Rail workers’ union withdraws ballot over ‘bad faith’ changes to offer


railway workers’ union has withdrawn a ballot it planned to put to its members at Network Rail after claiming “bad faith” by the company and the Department for Transport.

The Transport Salaried Staffs Association (TSSA) said the substance of a proposed deal had been changed.

The ballot was announced following last-ditch negotiations aimed at avoiding a strike by TSSA members over jobs, pay and conditions.

The union said on Friday it has withdrawn the referendum after Network Rail tabled proposed new changes to terms and conditions for maintenance grades at a meeting on Thursday.

We can’t negotiate in good faith if Network Rail keep shifting the goalposts

The union said the changes would have a “significant adverse impact” on members’ working conditions.

TSSA general secretary Manuel Cortes said: “We presented our members with details of a pay offer, in good faith so they could let us know what they thought of it.

“The offer was presented to our members as we understood it at the time. We did not offer any comment for or against it.

“Network Rail then went on to present to us yesterday something that was significantly different to what we understood their offer to be.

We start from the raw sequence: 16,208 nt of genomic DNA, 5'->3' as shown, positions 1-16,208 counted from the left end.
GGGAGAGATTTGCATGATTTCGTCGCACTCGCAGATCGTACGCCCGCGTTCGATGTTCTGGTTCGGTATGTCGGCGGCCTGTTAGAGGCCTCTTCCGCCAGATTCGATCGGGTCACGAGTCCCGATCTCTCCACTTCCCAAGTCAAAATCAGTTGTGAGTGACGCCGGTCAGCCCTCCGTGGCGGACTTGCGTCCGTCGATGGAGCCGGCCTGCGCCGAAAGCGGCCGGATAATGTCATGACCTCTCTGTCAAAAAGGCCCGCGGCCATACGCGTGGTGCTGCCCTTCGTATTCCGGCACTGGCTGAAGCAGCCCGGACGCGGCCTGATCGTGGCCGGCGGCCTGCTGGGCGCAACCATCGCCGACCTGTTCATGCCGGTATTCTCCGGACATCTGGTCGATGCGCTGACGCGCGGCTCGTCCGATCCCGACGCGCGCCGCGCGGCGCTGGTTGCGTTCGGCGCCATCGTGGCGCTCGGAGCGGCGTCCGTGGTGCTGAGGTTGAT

“We can’t negotiate in good faith if Network Rail keep shifting the goalposts. How can our members accept an offer that has been changed after the fact?

“We have no option but to withdraw our referendum ballot on the offer until we are assured that there will be no more interference from the government, and that Network Rail won’t again unilaterally change the deal on offer.

“We remain committed to the principle of giving our members a say and are always available for further talks with Network Rail to hopefully achieve a negotiated settlement to our dispute.”

A Network Rail spokesman said: “Giving our people a say on pay is the right thing to do so of course we will work with the TSSA to give them the reassurances and clarity they’re after.

“We haven’t changed anything but understand how misunderstandings can happen. We hope that they will restart the process to give their members a voice and a choice in the days ahead.”

Evening Standard – News